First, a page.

Bank balance sheets are still the primary target for “growth” – Quantitative Easing of up to £275bn has been authorised following the £70bn already handed over to financial institutions. Considered wrongly as “new money”, QE is in fact everyone’s money; our individual donations are just to be levied via inflation. While graciously received in the City, it’s difficult to see the public interest: it’s not the tightness of credit preventing loans, it’s a lack of willing borrowers. In the face of continental and domestic implosion the public, like the banks, are paying off debts, not looking to take on new ones. The only difference is the public will be paying their debts with their own money.
At the heart of the picture is the fantasy of an economy struggling to meet demand. Unleashed from overbearing regulations companies will race to invest and employ, while the public, crushed and fearful, are clamouring for holiday loans and new cars if only credit were a little looser. New Labour’s “Fantasy Island” is alive and well. There is no Keynesian stimulus on the horizon, just a reshuffling of the existing deckchairs.
Tax avoidance and evasion merits not a single mention in the budget, despite costing the nation an estimated £70bn a year; approximately half the current deficit. Indeed, rather than targeting the culprits it is set to cut 12,000 jobs at HMRC, something that won’t cut the deficit but add to it as the state’s ability to tax is eroded. Bank bonuses, astronomical executive pay (completely unrelated to performance), Britain’s intricate web of tax havens and a failed financial model: none of these merit action, they are not up for discussion. There is plenty of wealth there if there is the conviction and desire to take it, but it would require the sort of fundamental shifts that Westminster, and its paymasters, refuse to contemplate. Parliament and the public need an opposition that identifies these facts rather than running scared of the markets and the press, something Labour and Miliband have so far failed to do. Intertwined with our economic predicament is a crisis of representation at both national and supranational level that is now threatening to boil over.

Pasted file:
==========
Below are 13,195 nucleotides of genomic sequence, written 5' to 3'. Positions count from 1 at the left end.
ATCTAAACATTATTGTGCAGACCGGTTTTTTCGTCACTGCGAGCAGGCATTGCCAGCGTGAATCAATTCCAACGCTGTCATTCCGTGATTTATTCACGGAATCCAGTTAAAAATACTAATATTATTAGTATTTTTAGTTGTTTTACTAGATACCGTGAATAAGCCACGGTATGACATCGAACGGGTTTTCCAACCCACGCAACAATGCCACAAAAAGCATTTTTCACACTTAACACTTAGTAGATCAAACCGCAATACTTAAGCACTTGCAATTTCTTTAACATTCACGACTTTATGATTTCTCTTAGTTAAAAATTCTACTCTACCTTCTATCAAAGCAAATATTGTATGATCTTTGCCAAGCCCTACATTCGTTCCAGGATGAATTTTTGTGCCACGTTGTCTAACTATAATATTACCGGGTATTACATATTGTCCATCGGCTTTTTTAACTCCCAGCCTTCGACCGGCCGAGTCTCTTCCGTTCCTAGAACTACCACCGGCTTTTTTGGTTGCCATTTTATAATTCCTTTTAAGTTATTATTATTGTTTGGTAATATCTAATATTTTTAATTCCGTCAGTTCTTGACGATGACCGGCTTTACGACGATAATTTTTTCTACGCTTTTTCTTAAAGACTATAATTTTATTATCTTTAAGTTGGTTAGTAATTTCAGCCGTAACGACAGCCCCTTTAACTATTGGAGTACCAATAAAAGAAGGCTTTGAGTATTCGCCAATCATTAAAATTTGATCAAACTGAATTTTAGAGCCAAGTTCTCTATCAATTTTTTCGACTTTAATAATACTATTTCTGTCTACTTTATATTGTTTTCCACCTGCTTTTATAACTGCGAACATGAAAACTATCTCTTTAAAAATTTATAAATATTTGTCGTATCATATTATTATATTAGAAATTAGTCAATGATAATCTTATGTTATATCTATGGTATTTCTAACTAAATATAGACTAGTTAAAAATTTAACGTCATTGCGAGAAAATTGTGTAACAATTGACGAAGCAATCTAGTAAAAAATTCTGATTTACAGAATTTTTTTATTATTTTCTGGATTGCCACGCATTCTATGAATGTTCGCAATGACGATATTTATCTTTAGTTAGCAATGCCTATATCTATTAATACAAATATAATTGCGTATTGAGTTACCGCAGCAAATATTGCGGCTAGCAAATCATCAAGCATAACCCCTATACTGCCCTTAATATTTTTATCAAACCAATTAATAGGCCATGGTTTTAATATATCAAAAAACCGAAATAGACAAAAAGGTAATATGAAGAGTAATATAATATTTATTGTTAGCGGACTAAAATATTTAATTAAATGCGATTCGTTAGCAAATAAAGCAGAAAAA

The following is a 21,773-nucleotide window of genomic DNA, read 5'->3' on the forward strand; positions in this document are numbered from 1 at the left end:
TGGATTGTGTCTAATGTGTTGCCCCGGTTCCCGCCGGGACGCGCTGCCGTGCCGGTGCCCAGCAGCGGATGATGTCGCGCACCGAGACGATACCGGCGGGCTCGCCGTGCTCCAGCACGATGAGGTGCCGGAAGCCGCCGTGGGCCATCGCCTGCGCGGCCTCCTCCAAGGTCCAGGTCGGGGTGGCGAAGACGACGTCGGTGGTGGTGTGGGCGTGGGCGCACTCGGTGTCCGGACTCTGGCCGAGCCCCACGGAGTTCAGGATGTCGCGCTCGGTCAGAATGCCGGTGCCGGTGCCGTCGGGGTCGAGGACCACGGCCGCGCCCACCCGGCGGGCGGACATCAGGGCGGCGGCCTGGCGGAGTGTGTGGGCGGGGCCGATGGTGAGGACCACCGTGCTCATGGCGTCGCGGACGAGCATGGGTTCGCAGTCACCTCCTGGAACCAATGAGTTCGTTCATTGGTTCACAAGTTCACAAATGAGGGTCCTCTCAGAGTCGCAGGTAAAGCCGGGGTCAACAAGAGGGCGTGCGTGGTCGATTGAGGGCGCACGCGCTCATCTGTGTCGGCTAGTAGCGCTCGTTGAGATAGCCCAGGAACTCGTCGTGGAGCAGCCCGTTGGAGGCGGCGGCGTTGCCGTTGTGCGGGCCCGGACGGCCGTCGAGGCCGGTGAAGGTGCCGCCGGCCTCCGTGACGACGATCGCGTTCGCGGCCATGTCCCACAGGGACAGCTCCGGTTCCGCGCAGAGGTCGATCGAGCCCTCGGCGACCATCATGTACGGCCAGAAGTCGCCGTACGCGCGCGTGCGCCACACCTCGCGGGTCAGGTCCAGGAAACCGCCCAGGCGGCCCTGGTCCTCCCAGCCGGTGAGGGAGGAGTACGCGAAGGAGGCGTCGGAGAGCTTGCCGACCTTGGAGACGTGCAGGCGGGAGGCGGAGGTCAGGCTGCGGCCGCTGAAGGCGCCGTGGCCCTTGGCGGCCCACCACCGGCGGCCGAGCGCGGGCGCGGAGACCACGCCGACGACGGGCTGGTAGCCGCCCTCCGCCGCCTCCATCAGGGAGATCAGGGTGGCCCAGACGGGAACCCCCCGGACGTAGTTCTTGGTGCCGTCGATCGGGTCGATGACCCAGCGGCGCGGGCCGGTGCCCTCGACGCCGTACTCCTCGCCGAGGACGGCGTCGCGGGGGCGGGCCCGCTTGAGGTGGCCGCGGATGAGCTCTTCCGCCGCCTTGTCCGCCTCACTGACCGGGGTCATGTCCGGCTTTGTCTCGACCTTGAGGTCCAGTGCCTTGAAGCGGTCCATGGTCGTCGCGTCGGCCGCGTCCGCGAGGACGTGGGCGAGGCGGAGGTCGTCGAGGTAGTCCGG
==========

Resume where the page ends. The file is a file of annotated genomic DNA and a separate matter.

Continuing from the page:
Across the Channel, events in Europe have the potential to make the budget almost entirely irrelevant, a point starkly made by Paul Goodman on Conservative Home. If the Euro falls and sovereign and bank defaults ripple across the continent then all bets will be off. The damage to Britain, both fiscally and socially, will be unprecedented in recent times. British banks, heavily exposed to Europe, will collapse while the bailout required would not even be tenable, let alone desirable. Yet still today good money – and fantasy money - chases after bad, the unfillable hole at the heart of finance. All the while top pay soars as the majority watch their living standards plummet. Today’s mass strike action may turn out to be trivial in comparison to what is to come. The question is, what happens next?